What is your most used forge fuel?

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What is your most used forge fuel?

Coal
10
42%
Gas
11
46%
Charcoal
3
13%
Other
0
No votes
 
Total votes: 24

admin
Site Admin
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What is your most used forge fuel?

Unread post by admin » Sun Feb 10, 2013 6:44 pm

Vote above. You must be a registered user and logged in to vote.

Jim Moenck
Posts: 52
Joined: Sun Feb 10, 2013 5:23 pm

Re: What is your most used forge fuel?

Unread post by Jim Moenck » Sun Feb 10, 2013 8:08 pm

Darryl, I tried to vote for gas but it would not let me.
Jim

Jim Moenck
Posts: 52
Joined: Sun Feb 10, 2013 5:23 pm

Re: What is your most used forge fuel?

Unread post by Jim Moenck » Sun Feb 10, 2013 8:19 pm

Now it worked!

Aarono
Posts: 8
Joined: Fri Nov 01, 2013 8:37 pm
Location: Winona, MN

Re: What is your most used forge fuel?

Unread post by Aarono » Wed Dec 17, 2014 1:08 pm

Are there pluses or minuses to coal vs. gas vs. others? Could someone enlighten me as to what they are?

Martin Pansch
Posts: 307
Joined: Thu Feb 14, 2013 10:44 am
Location: Young America, MN

Re: What is your most used forge fuel?

Unread post by Martin Pansch » Wed Dec 17, 2014 11:46 pm

They all have advantages. In some parts of the world the main advantage is that you can actually get one of them versus the others. Other than that...

Coal is better for focused intense heats like if you just want a few inches of a bar hot for an upset or right angle bend. Coal forges are also, in my opinion, cheaper and easier to make, needing just and air source and something to hold the coal that won't burn through immediately. They are also one of the most versatile forges in that you can work anything from a tiny pieces to sticking the corner of a huge wall bracket into one. Downside is that most coal forges have one hot spot maybe a few inches across so if you want a long length at an even heat you have to keep moving it back and forth. Also, since you have to keep the piece covered in coal during heating to minimize oxidation you sort of have to Use the Force to know when your piece is hot enough to work.

Charcoal (real charcoal, not briquettes) has a lot of the advantages of coal but some differences. It is less dense than coal so you will go through more volume of it for the same amount of BTUs. Also, since it is lighter a bottom blast forge can throw a Mt. Vesuvius like gout of embers and sparks into the air if you don't have a big pile (side blast is a bit better). The fire spreads throughout the fuel more so you don't get quite as focused of a hot spot as coal. On the positive sides though charcoal is much cleaner both in the smoke it puts out and the lack of clinker. The variation between different types of charcoal is not as drastic as between different types of coal. You can make it yourself if time and wood are something you have a lot of. It smells better to me. You can cook over it.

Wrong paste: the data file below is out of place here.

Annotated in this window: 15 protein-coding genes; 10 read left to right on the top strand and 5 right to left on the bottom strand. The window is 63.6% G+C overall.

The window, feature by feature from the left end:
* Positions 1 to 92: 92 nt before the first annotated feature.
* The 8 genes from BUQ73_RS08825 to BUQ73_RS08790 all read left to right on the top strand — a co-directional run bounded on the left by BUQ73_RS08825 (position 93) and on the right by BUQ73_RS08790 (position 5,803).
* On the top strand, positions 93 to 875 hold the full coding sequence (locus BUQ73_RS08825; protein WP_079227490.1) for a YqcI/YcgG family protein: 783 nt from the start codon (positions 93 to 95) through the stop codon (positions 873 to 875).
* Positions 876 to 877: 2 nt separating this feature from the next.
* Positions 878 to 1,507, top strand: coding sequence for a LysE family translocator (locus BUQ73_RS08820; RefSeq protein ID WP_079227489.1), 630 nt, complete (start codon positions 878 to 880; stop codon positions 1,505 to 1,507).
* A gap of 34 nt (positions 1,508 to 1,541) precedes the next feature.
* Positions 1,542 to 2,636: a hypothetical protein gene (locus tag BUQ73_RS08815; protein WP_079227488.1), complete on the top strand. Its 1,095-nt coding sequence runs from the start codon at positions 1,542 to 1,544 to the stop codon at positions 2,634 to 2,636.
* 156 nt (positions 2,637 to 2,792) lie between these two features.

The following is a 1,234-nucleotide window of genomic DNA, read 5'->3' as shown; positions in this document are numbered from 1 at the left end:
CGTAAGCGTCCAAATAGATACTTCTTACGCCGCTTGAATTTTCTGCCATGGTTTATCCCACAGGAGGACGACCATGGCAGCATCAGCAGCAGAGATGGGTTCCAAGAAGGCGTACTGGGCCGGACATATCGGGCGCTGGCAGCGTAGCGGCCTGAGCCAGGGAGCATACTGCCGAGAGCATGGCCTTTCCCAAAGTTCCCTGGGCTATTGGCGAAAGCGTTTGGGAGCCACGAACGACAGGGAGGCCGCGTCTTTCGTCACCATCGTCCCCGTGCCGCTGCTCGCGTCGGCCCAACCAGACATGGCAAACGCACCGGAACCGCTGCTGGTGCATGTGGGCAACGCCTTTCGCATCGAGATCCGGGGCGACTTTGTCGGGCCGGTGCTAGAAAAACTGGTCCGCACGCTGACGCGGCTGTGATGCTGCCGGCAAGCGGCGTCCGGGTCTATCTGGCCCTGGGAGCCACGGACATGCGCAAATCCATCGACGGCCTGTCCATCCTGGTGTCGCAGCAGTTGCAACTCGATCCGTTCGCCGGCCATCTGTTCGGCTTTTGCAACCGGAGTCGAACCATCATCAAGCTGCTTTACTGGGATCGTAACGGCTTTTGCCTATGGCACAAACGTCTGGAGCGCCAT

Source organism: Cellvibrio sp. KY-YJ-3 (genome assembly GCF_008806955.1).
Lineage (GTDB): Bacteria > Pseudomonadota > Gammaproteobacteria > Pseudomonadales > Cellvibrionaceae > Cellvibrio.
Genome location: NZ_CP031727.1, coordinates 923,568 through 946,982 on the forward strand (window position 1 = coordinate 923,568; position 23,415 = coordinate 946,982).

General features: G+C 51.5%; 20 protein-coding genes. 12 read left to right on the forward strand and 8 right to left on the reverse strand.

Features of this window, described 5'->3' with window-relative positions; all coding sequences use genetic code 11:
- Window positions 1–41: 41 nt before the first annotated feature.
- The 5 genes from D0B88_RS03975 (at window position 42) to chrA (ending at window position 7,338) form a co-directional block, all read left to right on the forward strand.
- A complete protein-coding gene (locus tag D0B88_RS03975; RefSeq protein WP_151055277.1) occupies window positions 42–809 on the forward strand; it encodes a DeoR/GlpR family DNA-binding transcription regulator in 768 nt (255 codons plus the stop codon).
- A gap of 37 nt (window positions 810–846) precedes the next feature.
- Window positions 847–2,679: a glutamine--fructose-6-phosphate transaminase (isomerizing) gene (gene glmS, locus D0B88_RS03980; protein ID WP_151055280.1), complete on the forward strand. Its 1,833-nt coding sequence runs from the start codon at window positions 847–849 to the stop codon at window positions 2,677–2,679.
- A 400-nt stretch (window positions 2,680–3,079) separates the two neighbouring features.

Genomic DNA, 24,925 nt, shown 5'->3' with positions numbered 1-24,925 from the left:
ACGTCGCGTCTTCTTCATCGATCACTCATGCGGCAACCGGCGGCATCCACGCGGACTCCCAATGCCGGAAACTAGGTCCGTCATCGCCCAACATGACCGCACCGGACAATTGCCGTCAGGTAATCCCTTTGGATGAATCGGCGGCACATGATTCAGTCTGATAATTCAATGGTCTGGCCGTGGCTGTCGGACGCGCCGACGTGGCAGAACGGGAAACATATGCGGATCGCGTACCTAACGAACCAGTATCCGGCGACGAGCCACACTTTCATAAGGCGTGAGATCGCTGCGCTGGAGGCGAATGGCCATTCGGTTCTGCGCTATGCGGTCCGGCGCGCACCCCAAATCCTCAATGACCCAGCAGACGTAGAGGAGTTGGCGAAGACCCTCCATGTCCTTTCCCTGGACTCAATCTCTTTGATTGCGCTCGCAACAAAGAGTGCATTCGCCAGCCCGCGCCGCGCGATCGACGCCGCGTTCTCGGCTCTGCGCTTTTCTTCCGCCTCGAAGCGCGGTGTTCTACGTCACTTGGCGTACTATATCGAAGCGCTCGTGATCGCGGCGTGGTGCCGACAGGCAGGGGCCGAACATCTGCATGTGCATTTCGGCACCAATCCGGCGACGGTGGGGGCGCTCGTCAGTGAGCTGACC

Gas, usually propane but there are natural gas forges too, are very clean. No smoke to worry about unless you light something on fire you shouldn't have, yourself for instance. This cleanness is a big plus for smiths with neighbors. Propane is easier to find than coal. Propane is great for giving you an even heat along an entire piece for things like even twists, heat treating, etc. You can more easy keep your eye on a piece in a gas forge. You can't burn up your steel in a gas forge if you get distracted by shiny objects at the wrong time. This lets you have several pieces in the forge at once without fear, a handy thing when you are feeding a power hammer. The #1 down side of propane it that is relies on having a mostly enclosed space to achieve the heat. This sort of dictates the maximum size the piece you are working on can be and still fit. Not usually a problem if you are a bladesmith but if you make a log of big scrolls it can be an issue. Because of this some serious smiths who only use propane have several different size gas forges. Propane forges also have a pretty diffuse heat. It is tough to only heat a few inches of something so you may have to selectively quench if you are going to do things like upsetting. A gas forge is, to me, tougher to build well. You need the right refractory material and good burner(s). The burners need to be placed right to get an even heat. The volume of the forge needs to be factored against number of burners, etc. I think coal forges are more durable too both to normal use, abuse, and versus flux.

All that said, I have both gas and coal forges. Depending what I am working on one is usually the better choice than the other.

There are a number of other fuels you can use if you know what you are doing. Wood (essentially making charcoal as you go), diesel, camel dung, coconut husks, etc. Depending on where people are and what resources they have they'll figure out something the they can burn.

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